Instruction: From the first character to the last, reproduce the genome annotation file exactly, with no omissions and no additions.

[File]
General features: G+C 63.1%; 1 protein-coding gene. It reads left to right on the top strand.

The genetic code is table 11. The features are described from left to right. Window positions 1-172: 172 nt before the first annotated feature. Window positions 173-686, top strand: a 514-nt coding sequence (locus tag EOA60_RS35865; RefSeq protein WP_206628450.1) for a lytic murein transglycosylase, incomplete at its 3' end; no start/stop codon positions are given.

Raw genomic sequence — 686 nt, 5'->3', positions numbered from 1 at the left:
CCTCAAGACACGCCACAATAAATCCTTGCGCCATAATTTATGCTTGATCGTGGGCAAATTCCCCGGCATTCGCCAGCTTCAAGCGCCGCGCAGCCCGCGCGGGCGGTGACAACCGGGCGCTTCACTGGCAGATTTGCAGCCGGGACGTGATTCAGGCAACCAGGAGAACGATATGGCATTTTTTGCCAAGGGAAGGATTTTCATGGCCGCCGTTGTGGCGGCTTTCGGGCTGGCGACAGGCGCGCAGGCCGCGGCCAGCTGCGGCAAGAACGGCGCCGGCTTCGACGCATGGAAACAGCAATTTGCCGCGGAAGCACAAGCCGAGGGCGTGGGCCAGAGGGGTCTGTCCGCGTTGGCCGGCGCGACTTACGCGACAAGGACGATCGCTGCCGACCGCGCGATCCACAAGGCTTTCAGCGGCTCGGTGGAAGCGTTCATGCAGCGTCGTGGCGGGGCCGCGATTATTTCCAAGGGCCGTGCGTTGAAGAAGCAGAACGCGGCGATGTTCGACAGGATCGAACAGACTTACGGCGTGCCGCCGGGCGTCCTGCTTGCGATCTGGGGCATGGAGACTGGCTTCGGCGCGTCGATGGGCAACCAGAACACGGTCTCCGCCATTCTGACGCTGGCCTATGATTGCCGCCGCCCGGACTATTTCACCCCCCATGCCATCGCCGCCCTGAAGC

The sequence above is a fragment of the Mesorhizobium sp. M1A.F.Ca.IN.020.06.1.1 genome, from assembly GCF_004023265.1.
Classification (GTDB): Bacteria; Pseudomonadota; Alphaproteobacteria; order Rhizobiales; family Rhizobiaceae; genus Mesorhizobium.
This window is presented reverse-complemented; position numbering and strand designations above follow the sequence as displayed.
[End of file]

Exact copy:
General features: G+C 63.1%; 1 protein-coding gene. It reads left to right on the top strand.

The genetic code is table 11. The features are described from left to right. Window positions 1-172: 172 nt before the first annotated feature. Window positions 173-686, top strand: a 514-nt coding sequence (locus tag EOA60_RS35865; RefSeq protein WP_206628450.1) for a lytic murein transglycosylase, incomplete at its 3' end; no start/stop codon positions are given.

Raw genomic sequence — 686 nt, 5'->3', positions numbered from 1 at the left:
CCTCAAGACACGCCACAATAAATCCTTGCGCCATAATTTATGCTTGATCGTGGGCAAATTCCCCGGCATTCGCCAGCTTCAAGCGCCGCGCAGCCCGCGCGGGCGGTGACAACCGGGCGCTTCACTGGCAGATTTGCAGCCGGGACGTGATTCAGGCAACCAGGAGAACGATATGGCATTTTTTGCCAAGGGAAGGATTTTCATGGCCGCCGTTGTGGCGGCTTTCGGGCTGGCGACAGGCGCGCAGGCCGCGGCCAGCTGCGGCAAGAACGGCGCCGGCTTCGACGCATGGAAACAGCAATTTGCCGCGGAAGCACAAGCCGAGGGCGTGGGCCAGAGGGGTCTGTCCGCGTTGGCCGGCGCGACTTACGCGACAAGGACGATCGCTGCCGACCGCGCGATCCACAAGGCTTTCAGCGGCTCGGTGGAAGCGTTCATGCAGCGTCGTGGCGGGGCCGCGATTATTTCCAAGGGCCGTGCGTTGAAGAAGCAGAACGCGGCGATGTTCGACAGGATCGAACAGACTTACGGCGTGCCGCCGGGCGTCCTGCTTGCGATCTGGGGCATGGAGACTGGCTTCGGCGCGTCGATGGGCAACCAGAACACGGTCTCCGCCATTCTGACGCTGGCCTATGATTGCCGCCGCCCGGACTATTTCACCCCCCATGCCATCGCCGCCCTGAAGC

The sequence above is a fragment of the Mesorhizobium sp. M1A.F.Ca.IN.020.06.1.1 genome, from assembly GCF_004023265.1.
Classification (GTDB): Bacteria; Pseudomonadota; Alphaproteobacteria; order Rhizobiales; family Rhizobiaceae; genus Mesorhizobium.
This window is presented reverse-complemented; position numbering and strand designations above follow the sequence as displayed.